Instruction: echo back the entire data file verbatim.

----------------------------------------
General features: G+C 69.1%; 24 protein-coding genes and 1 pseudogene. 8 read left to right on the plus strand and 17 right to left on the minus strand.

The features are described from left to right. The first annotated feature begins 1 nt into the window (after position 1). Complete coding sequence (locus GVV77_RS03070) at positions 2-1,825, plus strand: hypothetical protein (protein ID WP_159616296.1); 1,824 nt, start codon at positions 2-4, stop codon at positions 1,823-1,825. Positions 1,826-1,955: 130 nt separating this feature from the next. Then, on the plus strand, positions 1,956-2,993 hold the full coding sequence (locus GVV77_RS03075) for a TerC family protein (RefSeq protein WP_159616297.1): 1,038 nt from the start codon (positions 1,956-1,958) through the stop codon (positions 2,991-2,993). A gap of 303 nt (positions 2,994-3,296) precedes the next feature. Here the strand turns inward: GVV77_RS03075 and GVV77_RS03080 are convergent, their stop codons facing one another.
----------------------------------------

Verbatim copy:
General features: G+C 69.1%; 24 protein-coding genes and 1 pseudogene. 8 read left to right on the plus strand and 17 right to left on the minus strand.

The features are described from left to right. The first annotated feature begins 1 nt into the window (after position 1). Complete coding sequence (locus GVV77_RS03070) at positions 2-1,825, plus strand: hypothetical protein (protein ID WP_159616296.1); 1,824 nt, start codon at positions 2-4, stop codon at positions 1,823-1,825. Positions 1,826-1,955: 130 nt separating this feature from the next. Then, on the plus strand, positions 1,956-2,993 hold the full coding sequence (locus GVV77_RS03075) for a TerC family protein (RefSeq protein WP_159616297.1): 1,038 nt from the start codon (positions 1,956-1,958) through the stop codon (positions 2,991-2,993). A gap of 303 nt (positions 2,994-3,296) precedes the next feature. Here the strand turns inward: GVV77_RS03075 and GVV77_RS03080 are convergent, their stop codons facing one another.